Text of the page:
Pre-implantation genetic diagnosis, or PGD, has been used to screen for genes that lead to diseases such as cystic fibrosis and cancer.  Now, the lab procedure that screens for diseases in embryos is being offered to create designer children. Two articles on the topic have appeared recently; they both address the medical and ethical implications.

Last month, the New Scientist reported that the first UK baby genetically selected to be free of a form of breast cancer caused by BRCA1 was born in London.  It was reported that the parents underwent IVF, and the resulting embryos were screened with PGD, where a small number of cells are removed and tested. Only embryos free of the BRCA1 gene were implanted. Five  embryos tested were found to be free of the gene and were implanted; one resulted in the pregnancy.

Gautam Naik reported in February 12 issue of The Wall Street Journal that LA- based Fertility Institutes, will soon help couples select both gender and physical traits in a baby when they undergo fertility treatment. Dr. Jeff Steinberg, director of the clinic, claims that trait selection “is a service” that he intends to offer soon.  According to Naik:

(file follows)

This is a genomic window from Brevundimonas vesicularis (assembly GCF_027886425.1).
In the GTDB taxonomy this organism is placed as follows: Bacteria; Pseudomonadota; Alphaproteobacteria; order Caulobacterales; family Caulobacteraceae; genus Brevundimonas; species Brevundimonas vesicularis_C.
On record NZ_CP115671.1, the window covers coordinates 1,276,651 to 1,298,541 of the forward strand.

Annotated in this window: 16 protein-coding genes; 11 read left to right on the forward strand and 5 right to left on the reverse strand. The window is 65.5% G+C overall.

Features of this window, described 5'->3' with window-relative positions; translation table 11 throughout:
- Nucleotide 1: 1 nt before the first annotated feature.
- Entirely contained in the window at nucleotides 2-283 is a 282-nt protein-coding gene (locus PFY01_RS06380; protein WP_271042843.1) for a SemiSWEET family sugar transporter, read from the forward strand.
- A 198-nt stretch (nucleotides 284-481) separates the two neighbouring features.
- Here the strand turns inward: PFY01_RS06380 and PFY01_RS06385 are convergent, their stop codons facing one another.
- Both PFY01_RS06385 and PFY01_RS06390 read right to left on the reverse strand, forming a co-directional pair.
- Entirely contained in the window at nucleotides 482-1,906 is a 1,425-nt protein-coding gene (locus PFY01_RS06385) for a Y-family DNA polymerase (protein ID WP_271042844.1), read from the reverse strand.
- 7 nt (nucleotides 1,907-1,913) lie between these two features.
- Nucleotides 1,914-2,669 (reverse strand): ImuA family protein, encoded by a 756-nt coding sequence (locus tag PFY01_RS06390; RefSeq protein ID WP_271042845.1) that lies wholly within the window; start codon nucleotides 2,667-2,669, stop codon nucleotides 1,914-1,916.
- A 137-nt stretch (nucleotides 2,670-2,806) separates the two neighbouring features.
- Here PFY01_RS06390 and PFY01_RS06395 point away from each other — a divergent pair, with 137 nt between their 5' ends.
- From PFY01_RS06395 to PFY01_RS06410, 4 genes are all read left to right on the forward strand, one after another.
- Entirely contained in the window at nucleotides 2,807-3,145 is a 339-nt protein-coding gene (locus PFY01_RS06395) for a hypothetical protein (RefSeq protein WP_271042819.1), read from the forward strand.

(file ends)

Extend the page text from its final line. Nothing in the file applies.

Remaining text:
For trait selection, Steinberg is now betting on a new approach for screening embryos. It involves taking cells from an embryo at day five of its development, compared with typical PGD, which uses cells from day three. The method potentially allows more cells to be obtained, leading to a more reliable diagnosis of the embryo.

Many countries have banned the use of PGD for gender selection; it is permitted in the U.S. According to a 2006 survey by the Genetics and Public Policy Center at Johns Hopkins University,42% of 137 PGD clinics offered a gender-selection service.

Creating Designer Babies: the Smackdown Continues

15 Feb

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PGD, or pre-implantation genetic diagnosis is being used to screen embryos for diseases such as cancer, and it’s now  being used to pick traits like gender, eye and hair color.  Last month, the New Scientist reported that the first UK baby genetically selected to be free of a form of breast cancer caused by BRCA1 was born in London.  Gautam Naik reported in February 12 issue of The Wall Street Journal that LA- based Fertility Institutes, will soon help couples select both gender and physical traits in a baby when they undergo fertility treatment. Dr. Jeff Steinberg, director of the clinic, claims that trait selection “is a service” that he intends “to offer soon.”